PubMed 25446431

Referenced in Channelpedia wiki pages of: none

Automatically associated channels: Cav2.2

Title: Characterization of the triazine, T4, a representative from a novel series of CaV2 inhibitors with strong state-dependence, poor use-dependence, and distinctively fast kinetics.

Authors: Andrew M Swensen, Wende Niforatos, Chih-Hung Lee, Michael F Jarvis, Steve McGaraughty

Journal, date & volume: Eur. J. Pharmacol., 2014 Dec 15 , 745, 234-42

PubMed link:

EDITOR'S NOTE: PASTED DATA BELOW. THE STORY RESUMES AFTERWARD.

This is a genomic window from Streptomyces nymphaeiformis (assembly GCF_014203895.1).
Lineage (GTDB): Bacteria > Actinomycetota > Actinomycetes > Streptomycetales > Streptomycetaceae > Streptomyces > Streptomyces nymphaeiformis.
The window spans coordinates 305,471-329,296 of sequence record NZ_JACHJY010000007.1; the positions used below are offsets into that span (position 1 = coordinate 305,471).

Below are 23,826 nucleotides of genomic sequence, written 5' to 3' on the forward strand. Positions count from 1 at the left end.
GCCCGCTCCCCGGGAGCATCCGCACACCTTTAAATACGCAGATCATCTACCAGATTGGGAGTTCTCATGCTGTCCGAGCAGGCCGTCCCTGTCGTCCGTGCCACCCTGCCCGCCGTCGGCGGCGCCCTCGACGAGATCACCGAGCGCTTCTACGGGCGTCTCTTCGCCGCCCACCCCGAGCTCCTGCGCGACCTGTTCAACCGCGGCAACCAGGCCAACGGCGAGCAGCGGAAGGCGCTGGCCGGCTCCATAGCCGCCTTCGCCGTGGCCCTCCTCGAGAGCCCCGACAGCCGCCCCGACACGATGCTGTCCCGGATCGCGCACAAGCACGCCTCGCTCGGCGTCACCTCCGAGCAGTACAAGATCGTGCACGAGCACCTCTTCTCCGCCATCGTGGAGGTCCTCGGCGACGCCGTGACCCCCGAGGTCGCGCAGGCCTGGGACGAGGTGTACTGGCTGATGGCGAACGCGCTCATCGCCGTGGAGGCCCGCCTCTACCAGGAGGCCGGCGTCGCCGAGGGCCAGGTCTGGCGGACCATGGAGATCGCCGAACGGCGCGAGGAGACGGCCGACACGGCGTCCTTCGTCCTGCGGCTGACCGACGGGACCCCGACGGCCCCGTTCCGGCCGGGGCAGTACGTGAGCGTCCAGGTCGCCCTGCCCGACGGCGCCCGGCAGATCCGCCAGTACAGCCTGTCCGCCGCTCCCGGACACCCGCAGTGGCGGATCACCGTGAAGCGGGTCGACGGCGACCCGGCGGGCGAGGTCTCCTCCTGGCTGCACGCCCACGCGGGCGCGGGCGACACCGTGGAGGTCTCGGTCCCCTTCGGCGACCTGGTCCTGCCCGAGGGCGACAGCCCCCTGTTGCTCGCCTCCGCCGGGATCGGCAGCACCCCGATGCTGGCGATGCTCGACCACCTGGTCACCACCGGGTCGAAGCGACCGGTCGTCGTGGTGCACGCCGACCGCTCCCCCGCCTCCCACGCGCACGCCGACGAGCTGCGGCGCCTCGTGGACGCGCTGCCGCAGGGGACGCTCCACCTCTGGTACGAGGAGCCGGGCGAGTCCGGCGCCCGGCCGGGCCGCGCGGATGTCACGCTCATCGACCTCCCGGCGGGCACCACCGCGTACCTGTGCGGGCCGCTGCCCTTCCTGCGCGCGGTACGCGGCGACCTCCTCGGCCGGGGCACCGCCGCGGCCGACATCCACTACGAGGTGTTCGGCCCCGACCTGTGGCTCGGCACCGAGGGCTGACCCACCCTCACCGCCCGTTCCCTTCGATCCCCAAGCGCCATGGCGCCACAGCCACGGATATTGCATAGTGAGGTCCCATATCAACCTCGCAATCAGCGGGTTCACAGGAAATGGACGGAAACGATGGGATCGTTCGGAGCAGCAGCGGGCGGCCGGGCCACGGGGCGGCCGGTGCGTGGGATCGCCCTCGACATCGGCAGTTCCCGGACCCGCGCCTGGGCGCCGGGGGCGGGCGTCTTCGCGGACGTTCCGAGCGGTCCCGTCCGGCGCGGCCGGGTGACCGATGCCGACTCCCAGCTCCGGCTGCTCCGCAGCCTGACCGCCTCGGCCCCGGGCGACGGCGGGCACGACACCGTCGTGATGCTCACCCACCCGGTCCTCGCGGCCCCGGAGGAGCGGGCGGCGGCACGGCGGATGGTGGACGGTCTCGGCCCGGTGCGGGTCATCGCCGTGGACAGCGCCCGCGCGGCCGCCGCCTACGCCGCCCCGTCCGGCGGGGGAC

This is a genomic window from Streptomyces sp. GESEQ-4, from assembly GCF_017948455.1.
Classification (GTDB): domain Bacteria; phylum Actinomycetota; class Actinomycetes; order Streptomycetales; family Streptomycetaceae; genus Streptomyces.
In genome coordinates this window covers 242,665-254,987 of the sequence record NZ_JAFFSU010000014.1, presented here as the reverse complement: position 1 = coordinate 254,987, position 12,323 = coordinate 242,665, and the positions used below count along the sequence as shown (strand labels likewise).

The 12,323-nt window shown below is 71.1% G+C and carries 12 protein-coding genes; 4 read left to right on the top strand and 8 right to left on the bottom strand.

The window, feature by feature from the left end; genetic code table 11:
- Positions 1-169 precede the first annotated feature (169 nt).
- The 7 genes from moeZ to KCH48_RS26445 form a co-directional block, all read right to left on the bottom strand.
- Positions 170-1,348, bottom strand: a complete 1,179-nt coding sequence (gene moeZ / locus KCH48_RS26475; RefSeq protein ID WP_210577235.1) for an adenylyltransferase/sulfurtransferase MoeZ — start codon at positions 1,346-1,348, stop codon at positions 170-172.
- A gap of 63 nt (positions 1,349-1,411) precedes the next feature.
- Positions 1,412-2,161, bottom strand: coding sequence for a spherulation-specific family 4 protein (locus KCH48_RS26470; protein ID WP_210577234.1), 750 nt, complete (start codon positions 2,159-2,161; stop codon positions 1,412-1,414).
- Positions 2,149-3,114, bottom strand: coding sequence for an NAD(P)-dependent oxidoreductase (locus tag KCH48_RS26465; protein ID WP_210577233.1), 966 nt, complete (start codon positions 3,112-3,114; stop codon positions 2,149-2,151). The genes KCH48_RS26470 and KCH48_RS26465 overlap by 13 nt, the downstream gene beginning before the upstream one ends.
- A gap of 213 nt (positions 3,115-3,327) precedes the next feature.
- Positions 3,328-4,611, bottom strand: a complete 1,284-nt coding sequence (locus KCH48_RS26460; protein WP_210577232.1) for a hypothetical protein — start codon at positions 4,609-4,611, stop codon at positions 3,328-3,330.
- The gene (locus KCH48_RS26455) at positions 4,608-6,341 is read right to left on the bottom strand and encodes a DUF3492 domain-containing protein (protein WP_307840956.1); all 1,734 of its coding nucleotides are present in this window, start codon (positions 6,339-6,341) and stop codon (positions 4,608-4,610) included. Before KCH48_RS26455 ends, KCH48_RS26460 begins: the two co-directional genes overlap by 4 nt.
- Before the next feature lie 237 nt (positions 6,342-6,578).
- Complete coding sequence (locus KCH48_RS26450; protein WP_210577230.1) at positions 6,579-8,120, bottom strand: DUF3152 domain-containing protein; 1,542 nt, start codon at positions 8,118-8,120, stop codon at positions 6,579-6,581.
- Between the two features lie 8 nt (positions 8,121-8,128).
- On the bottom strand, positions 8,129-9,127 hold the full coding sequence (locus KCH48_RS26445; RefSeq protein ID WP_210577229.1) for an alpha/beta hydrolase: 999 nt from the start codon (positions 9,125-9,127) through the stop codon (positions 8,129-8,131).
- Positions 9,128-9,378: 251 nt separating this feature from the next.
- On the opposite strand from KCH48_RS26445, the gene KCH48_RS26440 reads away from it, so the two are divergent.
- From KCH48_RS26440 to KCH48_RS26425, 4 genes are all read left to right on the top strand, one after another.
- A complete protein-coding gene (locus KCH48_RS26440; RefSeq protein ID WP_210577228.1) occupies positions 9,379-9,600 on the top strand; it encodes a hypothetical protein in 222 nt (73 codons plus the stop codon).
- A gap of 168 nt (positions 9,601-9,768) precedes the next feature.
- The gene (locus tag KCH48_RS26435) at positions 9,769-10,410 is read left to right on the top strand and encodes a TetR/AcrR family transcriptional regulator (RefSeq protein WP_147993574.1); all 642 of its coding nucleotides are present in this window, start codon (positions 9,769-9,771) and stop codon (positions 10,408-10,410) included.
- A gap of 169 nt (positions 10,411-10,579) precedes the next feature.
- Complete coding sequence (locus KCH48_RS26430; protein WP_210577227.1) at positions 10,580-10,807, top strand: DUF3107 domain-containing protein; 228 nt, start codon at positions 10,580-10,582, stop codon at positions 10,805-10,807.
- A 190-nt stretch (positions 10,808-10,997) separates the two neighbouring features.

There is strong pharmacological, biological, and genetic evidence supporting the role of N-type calcium channels (CaV2.2) in nociception. There is also human validation data from ziconotide, the CaV2.2-selective peptidyl inhibitor used clinically to treat refractory pain. Unfortunately, ziconotide utility is limited by its narrow therapeutic window and required intrathecal route of administration. A major focus has been placed on identifying state-dependent CaV2.2 inhibitors to improve safety margins. Much less attention, however, has been given to characterizing the kinetics of CaV2.2 inhibitors as a means to further differentiate compounds and maximize therapeutic potential. Here we provide a detailed characterization of the CaV2.2 inhibitor T4 in terms of its state-dependence, use-dependence, kinetics, and mechanism of inhibition. Compound T4 displayed a >20-fold difference in potency when measured under inactivating conditions (IC50=1.1 μM) as compared to closed-state conditions (IC50=25 μM). At 3 μM, T4 produced a 15-fold hyperpolarizing shift in the inactivation curve for CaV2.2 while having no effect on channel activation. To assess the kinetic properties of T4 in a more physiological manner, its inhibition kinetics were assessed at 32°C using 2 mM Ca(2+) as the charge carrier. Surprisingly, the repriming rate for CaV2.2 channels at hyperpolarized potentials was similar in both the presence and absence of T4. This was in contrast to other compounds which markedly delayed repriming. Furthermore, T4 inhibited CaV2.2 channels more potently when channel inactivation was driven through a tonic sub-threshold depolarization rather than through a use-dependent protocol, despite similar levels of inactivation.